As technology becomes more integral to our every waking moment, it should make people’s tasks easier. They can access seemingly endless information on their smartphones, concoct meals with high tech kitchen gadgets, and even talk to electronic assistants in their homes.
But what if some of these technologies actually made people’s lives more dangerous?
For some inventions, this could be the case. With cars cruising the streets without a driver, drones whipping through the sky, and hover-boards catching on fire, it needs to be determined: what could these technologies mean for personal injury law?
Self driving cars: a joy ride or a crash risk?
Several tech companies are racing to put autonomous vehicles on the road, making them one of the most anticipated technologies of the early 21st Century. Google’s self-driving vehicles, also known as Waymo, are driving in four cities and have collectively driven a total of 2 million miles.
While these cars hold exciting potential to prevent drunk driving and other types of risks, they could also hold potential for accidents. Autonomous vehicles are five times more likely to crash than traditional cars, as they log 9.1 crashes per one million miles.
This compares to 1.9 crashes per one million miles experienced by regular vehicles. Due to this risk, passengers are four times as likely to be injured in an autonomous vehicle.
Hover-boards: exploding into the headlines
This popular 2015 holiday gift made headlines for catching on fire due to faulty batteries. In July 2016, the U.S. Consumer Product Safety Commission oversaw the recall of 501,000 of these imported products, as the Underwriters Laboratories did not certify them as safe.
The majority of these product combustions were frightening at most, but they became much more serious in March 2017 when a faulty hover-board caused a massive house fire and killed two children. This was the first death of this kind, adding to the alarm surrounding these products.
Drones: the newest traffic risk
Drone sales tripled in 2015 to reach a total of $200 million in sales, according to a 2016 report. As owners maneuver their products through the air, they may experience near misses with planes, humans, and other objects.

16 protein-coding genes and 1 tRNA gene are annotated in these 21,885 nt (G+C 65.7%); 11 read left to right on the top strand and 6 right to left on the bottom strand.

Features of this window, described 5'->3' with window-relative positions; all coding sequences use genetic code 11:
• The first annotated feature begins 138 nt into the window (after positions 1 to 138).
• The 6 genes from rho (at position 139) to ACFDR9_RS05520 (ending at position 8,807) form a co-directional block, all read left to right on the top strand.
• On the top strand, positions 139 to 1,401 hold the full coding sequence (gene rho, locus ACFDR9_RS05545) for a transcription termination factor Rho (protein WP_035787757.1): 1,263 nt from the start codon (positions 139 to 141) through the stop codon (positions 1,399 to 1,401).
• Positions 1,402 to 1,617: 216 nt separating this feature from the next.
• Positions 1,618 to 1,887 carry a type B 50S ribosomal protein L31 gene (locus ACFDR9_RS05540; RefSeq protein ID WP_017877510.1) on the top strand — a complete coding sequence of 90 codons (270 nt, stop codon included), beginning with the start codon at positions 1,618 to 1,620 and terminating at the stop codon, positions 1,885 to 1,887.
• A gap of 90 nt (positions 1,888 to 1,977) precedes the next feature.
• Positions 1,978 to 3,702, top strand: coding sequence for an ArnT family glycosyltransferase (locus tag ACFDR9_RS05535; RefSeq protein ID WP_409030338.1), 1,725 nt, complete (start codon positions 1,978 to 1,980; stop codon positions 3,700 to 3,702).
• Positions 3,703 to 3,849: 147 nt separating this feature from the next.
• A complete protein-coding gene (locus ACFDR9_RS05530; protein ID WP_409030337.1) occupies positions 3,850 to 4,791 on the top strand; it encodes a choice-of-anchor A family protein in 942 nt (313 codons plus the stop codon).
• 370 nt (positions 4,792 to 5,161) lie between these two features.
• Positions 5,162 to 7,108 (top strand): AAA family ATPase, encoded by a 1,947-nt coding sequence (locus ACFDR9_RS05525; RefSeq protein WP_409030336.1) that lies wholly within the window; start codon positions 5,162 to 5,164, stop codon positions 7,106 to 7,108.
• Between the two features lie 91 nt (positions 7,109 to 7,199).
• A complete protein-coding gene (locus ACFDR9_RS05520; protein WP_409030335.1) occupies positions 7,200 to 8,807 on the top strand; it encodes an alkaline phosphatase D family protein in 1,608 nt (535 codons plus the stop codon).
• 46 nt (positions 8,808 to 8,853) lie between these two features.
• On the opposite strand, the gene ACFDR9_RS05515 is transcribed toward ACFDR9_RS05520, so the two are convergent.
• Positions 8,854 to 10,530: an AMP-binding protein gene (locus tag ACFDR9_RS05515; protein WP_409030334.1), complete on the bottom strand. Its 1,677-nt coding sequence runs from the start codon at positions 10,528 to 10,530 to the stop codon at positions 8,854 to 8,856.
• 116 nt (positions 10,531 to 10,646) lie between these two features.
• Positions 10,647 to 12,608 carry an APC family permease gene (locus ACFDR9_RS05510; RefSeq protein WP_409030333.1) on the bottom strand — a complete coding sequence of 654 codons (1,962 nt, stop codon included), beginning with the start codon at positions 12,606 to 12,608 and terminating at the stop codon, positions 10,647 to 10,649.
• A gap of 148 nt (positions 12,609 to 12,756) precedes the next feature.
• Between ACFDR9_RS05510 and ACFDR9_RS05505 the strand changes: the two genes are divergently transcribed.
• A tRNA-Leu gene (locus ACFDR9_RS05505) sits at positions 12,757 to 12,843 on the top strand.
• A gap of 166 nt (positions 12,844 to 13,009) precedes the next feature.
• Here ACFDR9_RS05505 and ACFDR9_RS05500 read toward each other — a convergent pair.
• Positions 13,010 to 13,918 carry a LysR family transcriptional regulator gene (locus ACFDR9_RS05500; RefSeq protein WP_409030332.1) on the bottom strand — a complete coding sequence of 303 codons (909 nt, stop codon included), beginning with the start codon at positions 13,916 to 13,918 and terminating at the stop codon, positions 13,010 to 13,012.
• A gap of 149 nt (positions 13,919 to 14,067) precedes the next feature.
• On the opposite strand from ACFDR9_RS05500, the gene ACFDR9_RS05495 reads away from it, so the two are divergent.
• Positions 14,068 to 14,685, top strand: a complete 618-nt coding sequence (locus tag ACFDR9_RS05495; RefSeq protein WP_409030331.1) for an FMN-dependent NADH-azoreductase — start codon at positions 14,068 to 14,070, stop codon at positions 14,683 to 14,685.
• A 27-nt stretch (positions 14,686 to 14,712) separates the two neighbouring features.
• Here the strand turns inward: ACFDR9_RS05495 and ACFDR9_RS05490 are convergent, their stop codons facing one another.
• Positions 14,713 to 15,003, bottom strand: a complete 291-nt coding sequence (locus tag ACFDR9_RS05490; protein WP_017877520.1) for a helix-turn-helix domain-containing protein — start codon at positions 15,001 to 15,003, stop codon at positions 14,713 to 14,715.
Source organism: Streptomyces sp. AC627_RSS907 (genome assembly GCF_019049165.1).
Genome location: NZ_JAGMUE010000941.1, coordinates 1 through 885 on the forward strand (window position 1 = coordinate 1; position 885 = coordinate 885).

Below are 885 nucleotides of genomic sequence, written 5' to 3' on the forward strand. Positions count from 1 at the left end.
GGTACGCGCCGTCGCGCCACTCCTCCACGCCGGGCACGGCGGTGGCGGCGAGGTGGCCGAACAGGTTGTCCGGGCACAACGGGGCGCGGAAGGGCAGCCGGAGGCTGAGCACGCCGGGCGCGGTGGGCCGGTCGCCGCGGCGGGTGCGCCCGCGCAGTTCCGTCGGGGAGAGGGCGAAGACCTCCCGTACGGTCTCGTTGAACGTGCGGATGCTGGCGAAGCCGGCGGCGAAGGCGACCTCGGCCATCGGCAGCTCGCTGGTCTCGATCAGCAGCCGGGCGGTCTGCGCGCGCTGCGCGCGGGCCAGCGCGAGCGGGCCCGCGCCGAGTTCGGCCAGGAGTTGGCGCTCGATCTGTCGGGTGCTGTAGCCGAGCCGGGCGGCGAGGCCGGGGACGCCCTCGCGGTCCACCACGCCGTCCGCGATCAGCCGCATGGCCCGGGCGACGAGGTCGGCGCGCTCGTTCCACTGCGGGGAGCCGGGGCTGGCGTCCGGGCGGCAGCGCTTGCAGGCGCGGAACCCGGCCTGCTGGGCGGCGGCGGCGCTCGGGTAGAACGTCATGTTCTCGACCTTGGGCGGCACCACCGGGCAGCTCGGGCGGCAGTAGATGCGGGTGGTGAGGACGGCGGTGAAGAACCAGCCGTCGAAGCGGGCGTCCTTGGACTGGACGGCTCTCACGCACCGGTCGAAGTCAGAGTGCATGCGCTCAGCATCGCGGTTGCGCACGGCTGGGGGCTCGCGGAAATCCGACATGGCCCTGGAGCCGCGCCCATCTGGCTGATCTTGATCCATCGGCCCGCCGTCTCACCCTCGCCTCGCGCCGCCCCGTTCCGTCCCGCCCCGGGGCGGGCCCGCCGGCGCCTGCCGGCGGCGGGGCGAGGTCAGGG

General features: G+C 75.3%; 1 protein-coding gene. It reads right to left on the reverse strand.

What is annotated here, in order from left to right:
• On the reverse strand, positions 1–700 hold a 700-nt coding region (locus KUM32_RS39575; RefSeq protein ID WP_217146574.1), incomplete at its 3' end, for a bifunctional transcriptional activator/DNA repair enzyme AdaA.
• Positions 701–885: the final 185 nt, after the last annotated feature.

In 2016, the FAA received 159 monthly reports of drones flying too close to aircrafts. Closer to the ground, these small machines are making contact with people. In 2013, a drone fell out of the sky at a public event in Virginia and four people walked away with minor injuries.
Who is liable when someone is injured by technology?
If someone is hit by an autonomous vehicle, for example, who takes responsibility? The manufacturer? The auto company? The software engineer? The car operator? Personal injury lawyers say that the answer is far from simple, as auto companies are also becoming tech companies with the rise of these driverless cars.
Sticking with the example of driverless cars, the National Highway Traffic Safety Administration recently wrote a letter to Google hoping to clarify this exact question. They declared that if someone is operating a self-driving car, the car is the driver, not the human.
Many experts believe that this could make the dilemma a product liability issue, making car manufacturers liable for any accidents that happen. Clearer interpretations on liability could also change the way that insurance companies write and price policies, changing the definition of the “driver.”
As technology becomes more intelligent and independent, personal injury lawyers are preparing for any legal implications. State and federal courts will need to prepare as well, specifying regulations for the rapidly evolving role that tech has in our lives.
Sourced by the personal injury attorneys at The Law Offices of Craig L. Cook
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